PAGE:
Thursday, February 25, 2010

Make Your Own Recycled Table


This fabulous tutorial from Better Homes and Gardens will show you how to make a great table out of recycled furniture… Furniture made from recycled pieces of plywood doesn’t have to look cheap. With a little bit of creative flair you can build pieces that will be quite at home in any designer warehouse, or better still, at your place.

Introduction…
This hall or side table is made of dozens of individual plywood offcuts glued together to form large chunky slabs. If you haven’t accumulated a collection of offcuts, check local timber yards for bits and pieces. If you’re in a hurry, you only need a couple of sheets of CD plywood – damaged or marked sheets are fine.

Supplies…
Offcuts of 19mm-thick plywood; PVA adhesive; 30mm nails; 4 x 100mm screws; filler; sanding block; sealer undercoat; high gloss enamel

Instructions…
STEP 1 Assemble your collection of plywood. You can also use other materials, such as MDF, but to make life easy for yourself use blocks of all the same thickness (say 19mm) and dimensions in multiples of 100mm. For example, 100 x 100mm, 100 x 200mm, 100 x 300mm, 200 x 300mm and so on. Cut them to size. Given the size of the project, you actually need the equivalent of 1.5 sheets of plywood. In all, about 80-100 pieces of various sizes. If you have a lot of smaller plywood pieces, you will need a greater number. Gather about 25 to 30 pieces to make a leg. On a flat surface, lay out pieces of various sizes to form a 900 x 300mm rectangle.

STEP 2 Keep adding layers of wood, without glue at this stage. Stagger the joints wherever possible to give the unit more strength. A mixture of small and large pieces looks best. If you have an occasional small void in the centre it doesn’t really matter that much. Build up the stack until you have 5 layers.

STEP 3 Dismantle the stack and lay them down in reverse order. As you dismantle the pieces, sand the exposed edges and corners to remove any splinters.

STEP 4 Lay down the first layer again with the best side face down. Start gluing and nailing on the next layer. Glue makes the surfaces slippery. So start the nails in the piece you’re adding so the points just project through the bottom – to stop them moving around too much, then nail in place. Use 4-6 nails per piece. You don’t need to be too accurate as it’s supposed to be a conglomeration of various small pieces. If the pieces are out by a few millimetres at the edges it will just give some texture to the sides.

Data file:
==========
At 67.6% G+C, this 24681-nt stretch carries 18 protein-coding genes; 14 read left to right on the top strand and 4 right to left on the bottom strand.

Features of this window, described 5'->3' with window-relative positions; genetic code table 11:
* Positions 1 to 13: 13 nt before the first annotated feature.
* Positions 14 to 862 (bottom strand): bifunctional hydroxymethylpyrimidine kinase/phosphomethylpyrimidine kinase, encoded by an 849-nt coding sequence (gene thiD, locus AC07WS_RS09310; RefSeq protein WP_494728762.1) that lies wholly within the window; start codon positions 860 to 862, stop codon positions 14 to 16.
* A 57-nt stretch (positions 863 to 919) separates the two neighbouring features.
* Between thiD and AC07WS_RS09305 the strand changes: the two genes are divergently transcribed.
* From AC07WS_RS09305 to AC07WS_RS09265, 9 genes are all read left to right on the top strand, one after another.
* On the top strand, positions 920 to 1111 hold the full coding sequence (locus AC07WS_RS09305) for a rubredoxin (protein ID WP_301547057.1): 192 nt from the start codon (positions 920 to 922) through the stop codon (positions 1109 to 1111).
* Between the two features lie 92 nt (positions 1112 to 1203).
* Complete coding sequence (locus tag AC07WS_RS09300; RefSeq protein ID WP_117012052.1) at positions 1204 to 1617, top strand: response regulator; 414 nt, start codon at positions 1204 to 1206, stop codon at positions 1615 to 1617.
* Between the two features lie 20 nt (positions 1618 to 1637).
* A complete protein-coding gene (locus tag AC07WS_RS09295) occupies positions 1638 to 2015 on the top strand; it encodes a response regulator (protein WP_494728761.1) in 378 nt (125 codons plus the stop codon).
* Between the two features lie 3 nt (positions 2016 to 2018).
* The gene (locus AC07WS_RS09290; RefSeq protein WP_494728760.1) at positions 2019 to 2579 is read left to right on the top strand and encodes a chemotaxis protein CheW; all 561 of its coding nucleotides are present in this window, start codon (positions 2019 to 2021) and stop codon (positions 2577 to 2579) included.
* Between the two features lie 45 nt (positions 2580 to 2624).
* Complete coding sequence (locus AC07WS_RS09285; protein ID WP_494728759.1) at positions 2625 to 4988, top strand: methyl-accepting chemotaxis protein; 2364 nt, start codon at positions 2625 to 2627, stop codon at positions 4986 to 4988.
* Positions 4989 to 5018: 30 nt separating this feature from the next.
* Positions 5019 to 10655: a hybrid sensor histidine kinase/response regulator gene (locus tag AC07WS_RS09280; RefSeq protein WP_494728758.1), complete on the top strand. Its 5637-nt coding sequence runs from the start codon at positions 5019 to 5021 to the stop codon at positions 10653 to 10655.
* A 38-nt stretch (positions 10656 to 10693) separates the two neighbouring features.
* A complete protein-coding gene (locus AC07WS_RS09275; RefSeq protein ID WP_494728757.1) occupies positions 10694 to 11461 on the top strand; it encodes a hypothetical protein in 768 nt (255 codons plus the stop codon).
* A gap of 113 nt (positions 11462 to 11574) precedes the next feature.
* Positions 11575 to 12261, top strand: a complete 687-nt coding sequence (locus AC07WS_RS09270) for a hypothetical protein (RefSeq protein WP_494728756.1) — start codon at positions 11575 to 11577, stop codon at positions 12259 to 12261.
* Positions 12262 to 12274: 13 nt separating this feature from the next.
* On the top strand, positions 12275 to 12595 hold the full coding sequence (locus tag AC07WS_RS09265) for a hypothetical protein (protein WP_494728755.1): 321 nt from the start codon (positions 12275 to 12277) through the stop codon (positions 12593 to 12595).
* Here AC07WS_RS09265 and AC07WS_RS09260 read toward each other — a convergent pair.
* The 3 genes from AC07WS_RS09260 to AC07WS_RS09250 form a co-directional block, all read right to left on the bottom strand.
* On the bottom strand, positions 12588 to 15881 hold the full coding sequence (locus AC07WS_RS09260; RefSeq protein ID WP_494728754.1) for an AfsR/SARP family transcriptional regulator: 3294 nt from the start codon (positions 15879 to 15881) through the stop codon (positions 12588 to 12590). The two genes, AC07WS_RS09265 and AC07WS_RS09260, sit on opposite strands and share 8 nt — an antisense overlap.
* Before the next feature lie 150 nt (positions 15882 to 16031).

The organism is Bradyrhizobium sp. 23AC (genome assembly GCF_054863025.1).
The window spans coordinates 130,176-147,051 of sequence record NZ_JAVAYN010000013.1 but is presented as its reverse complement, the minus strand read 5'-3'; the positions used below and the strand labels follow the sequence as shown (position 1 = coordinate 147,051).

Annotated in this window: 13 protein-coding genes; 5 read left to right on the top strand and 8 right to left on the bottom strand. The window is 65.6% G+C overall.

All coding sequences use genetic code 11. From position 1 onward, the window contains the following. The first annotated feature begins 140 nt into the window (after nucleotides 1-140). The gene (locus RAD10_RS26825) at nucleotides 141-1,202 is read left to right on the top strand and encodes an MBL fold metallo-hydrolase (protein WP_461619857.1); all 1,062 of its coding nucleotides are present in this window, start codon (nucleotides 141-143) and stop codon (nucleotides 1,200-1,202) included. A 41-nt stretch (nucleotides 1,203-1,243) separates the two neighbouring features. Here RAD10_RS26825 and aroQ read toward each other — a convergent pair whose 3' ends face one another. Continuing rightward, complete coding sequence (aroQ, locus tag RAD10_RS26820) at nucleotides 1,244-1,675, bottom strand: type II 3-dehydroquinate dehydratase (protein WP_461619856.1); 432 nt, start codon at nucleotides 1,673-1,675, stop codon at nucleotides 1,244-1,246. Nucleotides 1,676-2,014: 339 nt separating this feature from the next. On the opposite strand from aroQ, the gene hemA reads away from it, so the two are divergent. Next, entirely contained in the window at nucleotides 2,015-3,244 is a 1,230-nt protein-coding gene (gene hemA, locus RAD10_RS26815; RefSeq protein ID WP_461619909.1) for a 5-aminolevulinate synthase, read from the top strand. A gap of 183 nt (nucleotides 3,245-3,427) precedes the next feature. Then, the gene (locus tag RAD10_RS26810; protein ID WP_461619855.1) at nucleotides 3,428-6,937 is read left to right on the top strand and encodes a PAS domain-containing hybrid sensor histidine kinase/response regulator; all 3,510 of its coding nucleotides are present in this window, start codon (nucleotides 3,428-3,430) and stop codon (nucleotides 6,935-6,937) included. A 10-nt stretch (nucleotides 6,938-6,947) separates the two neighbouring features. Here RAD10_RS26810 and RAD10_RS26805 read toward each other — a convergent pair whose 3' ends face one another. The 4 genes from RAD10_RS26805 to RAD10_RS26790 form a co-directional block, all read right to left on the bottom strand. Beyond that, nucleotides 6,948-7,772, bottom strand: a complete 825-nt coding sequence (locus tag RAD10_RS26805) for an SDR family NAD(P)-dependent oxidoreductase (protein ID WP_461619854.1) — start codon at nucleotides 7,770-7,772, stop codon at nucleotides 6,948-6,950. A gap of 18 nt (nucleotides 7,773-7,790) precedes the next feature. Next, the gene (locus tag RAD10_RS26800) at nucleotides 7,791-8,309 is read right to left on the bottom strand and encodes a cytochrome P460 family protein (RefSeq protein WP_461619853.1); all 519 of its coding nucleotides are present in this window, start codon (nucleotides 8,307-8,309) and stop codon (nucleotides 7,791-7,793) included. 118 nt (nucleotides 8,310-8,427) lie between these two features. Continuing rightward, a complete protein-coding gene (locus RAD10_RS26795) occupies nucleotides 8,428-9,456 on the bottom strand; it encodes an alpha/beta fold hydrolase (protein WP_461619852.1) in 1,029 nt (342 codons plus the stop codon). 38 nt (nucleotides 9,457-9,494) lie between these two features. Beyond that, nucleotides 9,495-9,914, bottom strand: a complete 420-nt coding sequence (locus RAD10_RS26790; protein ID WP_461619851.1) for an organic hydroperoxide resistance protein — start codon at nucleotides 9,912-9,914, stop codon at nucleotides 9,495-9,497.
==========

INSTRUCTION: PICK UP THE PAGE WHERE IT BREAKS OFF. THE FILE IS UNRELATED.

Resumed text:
STEP 5 Keep adding pieces until you have 1 leg complete. Then build a second leg in the same way. If the ends of the legs are a little ragged, cut or plane them so that most of the bottoms and tops of the legs are flush and the legs are the same length.

STEP 6 Making the top is very similar, with one or three differences. At 1300mm, it’s longer and there are 2 housings for the legs. Lay out the stack for the tabletop, but leave a 95-100mm housing 300mm from each end in the bottom 2 layers. Dismantle as before and sand the corners and edges. Set the top layer aside as it is added last, after the table is assembled. Lay down the next layer and glue and nail the third layer to it. Then glue and nail the 2 end pieces to the assembly at one end. Use a spare offcut of plywood to check that the shoulder of the housing will be square and in line.

STEP 7 Stand a leg in place and bring in the first of the centre pieces. Check the leg will be square, then nail the first centre piece in place. Fit the rest of centre pieces, but make sure the shoulders of the next housing are square as well. Mark and remove the leg.

STEP 8 Hold second leg in place as a spacer, then glue and nail on the last of the table pieces to fit tightly against the face of the leg. Remove this leg as well and mark its position.

STEP 9 Stand the legs on the floor with the best end facing up. Test fit the top, tapping home using an offcut of plywood and a hammer if necessary. Ease slightly if the fit is too tight. Once everything fits, remove the top and apply a generous amount of glue to the bottom and shoulders of the housing and refit over the legs. Check that the legs are square to the top and parallel to each other. Predrill 4mm holes through the top to the legs and drive a pair of 100mm screws into each leg.

STEP 10 Glue and nail on the top layer of the tabletop. Finish the nails with a nail punch so that you do not end up with divots in the surface. Let the glue dry. Punch all the remaining nails with a nail punch, then fill the holes before sanding smooth.

STEP 11 Paint with an all-purpose primer-sealer undercoat such as Prepcoat, working it well into the joints and gaps. When dry, check for any remaining gaps, and fill with a flexible gap filler. Touch up the undercoat as necessary. When dry, give the table a light sand with fine sandpaper, then paint with 2 top coats of Dulux Super Enamel in Lime White, sanding lightly between coats. The beauty of using a hard-wearing oil-based gloss enamel is that you can achieve a much higher level of gloss than with acrylic, and leave fewer brush marks. Get the paint on fast, then lay off evenly with a brush.

Head over to Better Homes and Gardens now and you can watch a video of this project…

No comments:

Post a Comment